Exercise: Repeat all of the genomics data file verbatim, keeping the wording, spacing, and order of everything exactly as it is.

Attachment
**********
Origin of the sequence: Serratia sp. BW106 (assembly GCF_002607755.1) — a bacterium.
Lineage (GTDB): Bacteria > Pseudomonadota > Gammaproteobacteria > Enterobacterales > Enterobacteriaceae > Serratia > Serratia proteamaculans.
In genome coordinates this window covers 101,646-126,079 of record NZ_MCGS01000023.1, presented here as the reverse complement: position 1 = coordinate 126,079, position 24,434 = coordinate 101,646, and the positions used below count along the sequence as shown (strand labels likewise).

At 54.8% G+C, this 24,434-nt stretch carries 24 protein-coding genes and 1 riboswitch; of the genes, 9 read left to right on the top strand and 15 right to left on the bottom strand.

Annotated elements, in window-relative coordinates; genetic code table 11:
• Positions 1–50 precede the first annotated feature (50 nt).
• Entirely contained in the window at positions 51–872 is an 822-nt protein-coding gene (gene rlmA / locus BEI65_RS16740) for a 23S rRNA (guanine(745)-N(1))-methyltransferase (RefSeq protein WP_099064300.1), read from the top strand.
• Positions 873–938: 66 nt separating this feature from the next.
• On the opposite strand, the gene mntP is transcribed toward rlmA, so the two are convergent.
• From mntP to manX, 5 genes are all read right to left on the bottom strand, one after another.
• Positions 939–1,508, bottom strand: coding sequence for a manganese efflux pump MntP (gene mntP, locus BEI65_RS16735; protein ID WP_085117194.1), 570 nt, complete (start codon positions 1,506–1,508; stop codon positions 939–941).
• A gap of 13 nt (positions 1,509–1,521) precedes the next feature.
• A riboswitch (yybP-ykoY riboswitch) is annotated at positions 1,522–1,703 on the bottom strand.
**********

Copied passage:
Origin of the sequence: Serratia sp. BW106 (assembly GCF_002607755.1) — a bacterium.
Lineage (GTDB): Bacteria > Pseudomonadota > Gammaproteobacteria > Enterobacterales > Enterobacteriaceae > Serratia > Serratia proteamaculans.
In genome coordinates this window covers 101,646-126,079 of record NZ_MCGS01000023.1, presented here as the reverse complement: position 1 = coordinate 126,079, position 24,434 = coordinate 101,646, and the positions used below count along the sequence as shown (strand labels likewise).

At 54.8% G+C, this 24,434-nt stretch carries 24 protein-coding genes and 1 riboswitch; of the genes, 9 read left to right on the top strand and 15 right to left on the bottom strand.

Annotated elements, in window-relative coordinates; genetic code table 11:
• Positions 1–50 precede the first annotated feature (50 nt).
• Entirely contained in the window at positions 51–872 is an 822-nt protein-coding gene (gene rlmA / locus BEI65_RS16740) for a 23S rRNA (guanine(745)-N(1))-methyltransferase (RefSeq protein WP_099064300.1), read from the top strand.
• Positions 873–938: 66 nt separating this feature from the next.
• On the opposite strand, the gene mntP is transcribed toward rlmA, so the two are convergent.
• From mntP to manX, 5 genes are all read right to left on the bottom strand, one after another.
• Positions 939–1,508, bottom strand: coding sequence for a manganese efflux pump MntP (gene mntP, locus BEI65_RS16735; protein ID WP_085117194.1), 570 nt, complete (start codon positions 1,506–1,508; stop codon positions 939–941).
• A gap of 13 nt (positions 1,509–1,521) precedes the next feature.
• A riboswitch (yybP-ykoY riboswitch) is annotated at positions 1,522–1,703 on the bottom strand.